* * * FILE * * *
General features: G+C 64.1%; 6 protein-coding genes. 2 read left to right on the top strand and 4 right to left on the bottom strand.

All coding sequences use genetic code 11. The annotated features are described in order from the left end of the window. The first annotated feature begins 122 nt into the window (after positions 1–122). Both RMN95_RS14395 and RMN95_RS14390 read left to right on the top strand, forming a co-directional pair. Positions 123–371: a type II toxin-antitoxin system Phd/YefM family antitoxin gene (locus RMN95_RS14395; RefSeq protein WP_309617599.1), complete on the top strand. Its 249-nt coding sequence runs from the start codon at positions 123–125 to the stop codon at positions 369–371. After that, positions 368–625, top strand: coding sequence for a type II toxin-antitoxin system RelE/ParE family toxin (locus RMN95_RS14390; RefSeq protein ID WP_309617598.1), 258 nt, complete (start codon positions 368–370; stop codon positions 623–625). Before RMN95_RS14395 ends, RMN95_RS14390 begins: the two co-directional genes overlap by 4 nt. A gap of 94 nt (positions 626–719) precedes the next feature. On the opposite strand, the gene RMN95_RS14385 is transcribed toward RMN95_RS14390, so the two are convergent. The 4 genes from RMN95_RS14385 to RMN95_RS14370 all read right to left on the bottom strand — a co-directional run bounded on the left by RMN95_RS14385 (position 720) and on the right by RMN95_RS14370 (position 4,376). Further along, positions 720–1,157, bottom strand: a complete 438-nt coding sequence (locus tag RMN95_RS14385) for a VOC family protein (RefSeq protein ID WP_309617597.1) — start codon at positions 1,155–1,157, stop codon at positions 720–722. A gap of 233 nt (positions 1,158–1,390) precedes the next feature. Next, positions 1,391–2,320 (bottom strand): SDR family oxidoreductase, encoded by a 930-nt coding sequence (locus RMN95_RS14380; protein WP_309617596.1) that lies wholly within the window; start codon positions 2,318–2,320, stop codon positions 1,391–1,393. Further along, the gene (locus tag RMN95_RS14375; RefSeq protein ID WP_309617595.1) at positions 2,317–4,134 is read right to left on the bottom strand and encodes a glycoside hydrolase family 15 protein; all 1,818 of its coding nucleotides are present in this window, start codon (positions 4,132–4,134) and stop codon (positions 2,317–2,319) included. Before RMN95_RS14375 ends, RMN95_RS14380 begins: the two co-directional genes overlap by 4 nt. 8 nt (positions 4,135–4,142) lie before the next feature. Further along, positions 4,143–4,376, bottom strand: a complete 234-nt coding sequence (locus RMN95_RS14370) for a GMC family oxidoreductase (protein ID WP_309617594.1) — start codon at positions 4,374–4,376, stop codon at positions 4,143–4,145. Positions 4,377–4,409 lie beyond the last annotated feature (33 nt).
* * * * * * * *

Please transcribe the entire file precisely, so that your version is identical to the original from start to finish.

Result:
General features: G+C 64.1%; 6 protein-coding genes. 2 read left to right on the top strand and 4 right to left on the bottom strand.

All coding sequences use genetic code 11. The annotated features are described in order from the left end of the window. The first annotated feature begins 122 nt into the window (after positions 1–122). Both RMN95_RS14395 and RMN95_RS14390 read left to right on the top strand, forming a co-directional pair. Positions 123–371: a type II toxin-antitoxin system Phd/YefM family antitoxin gene (locus RMN95_RS14395; RefSeq protein WP_309617599.1), complete on the top strand. Its 249-nt coding sequence runs from the start codon at positions 123–125 to the stop codon at positions 369–371. After that, positions 368–625, top strand: coding sequence for a type II toxin-antitoxin system RelE/ParE family toxin (locus RMN95_RS14390; RefSeq protein ID WP_309617598.1), 258 nt, complete (start codon positions 368–370; stop codon positions 623–625). Before RMN95_RS14395 ends, RMN95_RS14390 begins: the two co-directional genes overlap by 4 nt. A gap of 94 nt (positions 626–719) precedes the next feature. On the opposite strand, the gene RMN95_RS14385 is transcribed toward RMN95_RS14390, so the two are convergent. The 4 genes from RMN95_RS14385 to RMN95_RS14370 all read right to left on the bottom strand — a co-directional run bounded on the left by RMN95_RS14385 (position 720) and on the right by RMN95_RS14370 (position 4,376). Further along, positions 720–1,157, bottom strand: a complete 438-nt coding sequence (locus tag RMN95_RS14385) for a VOC family protein (RefSeq protein ID WP_309617597.1) — start codon at positions 1,155–1,157, stop codon at positions 720–722. A gap of 233 nt (positions 1,158–1,390) precedes the next feature. Next, positions 1,391–2,320 (bottom strand): SDR family oxidoreductase, encoded by a 930-nt coding sequence (locus RMN95_RS14380; protein WP_309617596.1) that lies wholly within the window; start codon positions 2,318–2,320, stop codon positions 1,391–1,393. Further along, the gene (locus tag RMN95_RS14375; RefSeq protein ID WP_309617595.1) at positions 2,317–4,134 is read right to left on the bottom strand and encodes a glycoside hydrolase family 15 protein; all 1,818 of its coding nucleotides are present in this window, start codon (positions 4,132–4,134) and stop codon (positions 2,317–2,319) included. Before RMN95_RS14375 ends, RMN95_RS14380 begins: the two co-directional genes overlap by 4 nt. 8 nt (positions 4,135–4,142) lie before the next feature. Further along, positions 4,143–4,376, bottom strand: a complete 234-nt coding sequence (locus RMN95_RS14370) for a GMC family oxidoreductase (protein ID WP_309617594.1) — start codon at positions 4,374–4,376, stop codon at positions 4,143–4,145. Positions 4,377–4,409 lie beyond the last annotated feature (33 nt).